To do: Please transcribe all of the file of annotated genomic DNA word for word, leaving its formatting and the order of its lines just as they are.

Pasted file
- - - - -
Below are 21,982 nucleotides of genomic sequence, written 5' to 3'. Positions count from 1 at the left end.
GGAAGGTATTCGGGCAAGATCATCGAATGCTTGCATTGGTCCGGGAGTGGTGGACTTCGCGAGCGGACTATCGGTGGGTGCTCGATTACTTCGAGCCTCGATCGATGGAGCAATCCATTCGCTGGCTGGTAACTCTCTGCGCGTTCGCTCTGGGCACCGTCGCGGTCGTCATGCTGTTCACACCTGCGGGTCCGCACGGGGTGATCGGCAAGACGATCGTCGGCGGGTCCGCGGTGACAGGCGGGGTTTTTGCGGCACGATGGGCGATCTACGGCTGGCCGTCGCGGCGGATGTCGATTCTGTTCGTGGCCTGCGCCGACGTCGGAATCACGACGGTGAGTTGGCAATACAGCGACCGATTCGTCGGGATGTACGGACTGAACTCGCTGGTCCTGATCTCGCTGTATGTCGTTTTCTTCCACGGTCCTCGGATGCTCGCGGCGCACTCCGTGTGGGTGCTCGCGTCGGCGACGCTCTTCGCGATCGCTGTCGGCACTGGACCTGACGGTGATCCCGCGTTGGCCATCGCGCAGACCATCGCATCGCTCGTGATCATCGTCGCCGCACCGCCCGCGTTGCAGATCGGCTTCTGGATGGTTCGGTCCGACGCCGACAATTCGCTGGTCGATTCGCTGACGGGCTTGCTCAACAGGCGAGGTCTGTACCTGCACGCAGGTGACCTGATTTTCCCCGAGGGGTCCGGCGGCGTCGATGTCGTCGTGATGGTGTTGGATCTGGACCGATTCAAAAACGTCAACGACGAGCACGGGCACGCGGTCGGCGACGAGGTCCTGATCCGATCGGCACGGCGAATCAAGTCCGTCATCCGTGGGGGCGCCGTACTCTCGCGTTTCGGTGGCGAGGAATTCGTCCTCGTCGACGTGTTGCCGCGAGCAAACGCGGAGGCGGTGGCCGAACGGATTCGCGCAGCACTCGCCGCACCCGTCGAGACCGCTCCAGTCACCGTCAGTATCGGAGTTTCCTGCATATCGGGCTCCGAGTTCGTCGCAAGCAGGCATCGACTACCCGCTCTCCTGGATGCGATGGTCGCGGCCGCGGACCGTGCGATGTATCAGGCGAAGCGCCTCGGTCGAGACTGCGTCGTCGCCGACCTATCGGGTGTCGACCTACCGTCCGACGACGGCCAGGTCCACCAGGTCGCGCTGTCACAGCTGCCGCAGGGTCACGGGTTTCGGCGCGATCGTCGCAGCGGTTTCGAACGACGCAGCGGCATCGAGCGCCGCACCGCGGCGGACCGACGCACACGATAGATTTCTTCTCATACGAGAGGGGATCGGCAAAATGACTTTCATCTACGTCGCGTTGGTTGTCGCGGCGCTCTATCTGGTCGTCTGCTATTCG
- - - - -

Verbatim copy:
Below are 21,982 nucleotides of genomic sequence, written 5' to 3'. Positions count from 1 at the left end.
GGAAGGTATTCGGGCAAGATCATCGAATGCTTGCATTGGTCCGGGAGTGGTGGACTTCGCGAGCGGACTATCGGTGGGTGCTCGATTACTTCGAGCCTCGATCGATGGAGCAATCCATTCGCTGGCTGGTAACTCTCTGCGCGTTCGCTCTGGGCACCGTCGCGGTCGTCATGCTGTTCACACCTGCGGGTCCGCACGGGGTGATCGGCAAGACGATCGTCGGCGGGTCCGCGGTGACAGGCGGGGTTTTTGCGGCACGATGGGCGATCTACGGCTGGCCGTCGCGGCGGATGTCGATTCTGTTCGTGGCCTGCGCCGACGTCGGAATCACGACGGTGAGTTGGCAATACAGCGACCGATTCGTCGGGATGTACGGACTGAACTCGCTGGTCCTGATCTCGCTGTATGTCGTTTTCTTCCACGGTCCTCGGATGCTCGCGGCGCACTCCGTGTGGGTGCTCGCGTCGGCGACGCTCTTCGCGATCGCTGTCGGCACTGGACCTGACGGTGATCCCGCGTTGGCCATCGCGCAGACCATCGCATCGCTCGTGATCATCGTCGCCGCACCGCCCGCGTTGCAGATCGGCTTCTGGATGGTTCGGTCCGACGCCGACAATTCGCTGGTCGATTCGCTGACGGGCTTGCTCAACAGGCGAGGTCTGTACCTGCACGCAGGTGACCTGATTTTCCCCGAGGGGTCCGGCGGCGTCGATGTCGTCGTGATGGTGTTGGATCTGGACCGATTCAAAAACGTCAACGACGAGCACGGGCACGCGGTCGGCGACGAGGTCCTGATCCGATCGGCACGGCGAATCAAGTCCGTCATCCGTGGGGGCGCCGTACTCTCGCGTTTCGGTGGCGAGGAATTCGTCCTCGTCGACGTGTTGCCGCGAGCAAACGCGGAGGCGGTGGCCGAACGGATTCGCGCAGCACTCGCCGCACCCGTCGAGACCGCTCCAGTCACCGTCAGTATCGGAGTTTCCTGCATATCGGGCTCCGAGTTCGTCGCAAGCAGGCATCGACTACCCGCTCTCCTGGATGCGATGGTCGCGGCCGCGGACCGTGCGATGTATCAGGCGAAGCGCCTCGGTCGAGACTGCGTCGTCGCCGACCTATCGGGTGTCGACCTACCGTCCGACGACGGCCAGGTCCACCAGGTCGCGCTGTCACAGCTGCCGCAGGGTCACGGGTTTCGGCGCGATCGTCGCAGCGGTTTCGAACGACGCAGCGGCATCGAGCGCCGCACCGCGGCGGACCGACGCACACGATAGATTTCTTCTCATACGAGAGGGGATCGGCAAAATGACTTTCATCTACGTCGCGTTGGTTGTCGCGGCGCTCTATCTGGTCGTCTGCTATTCG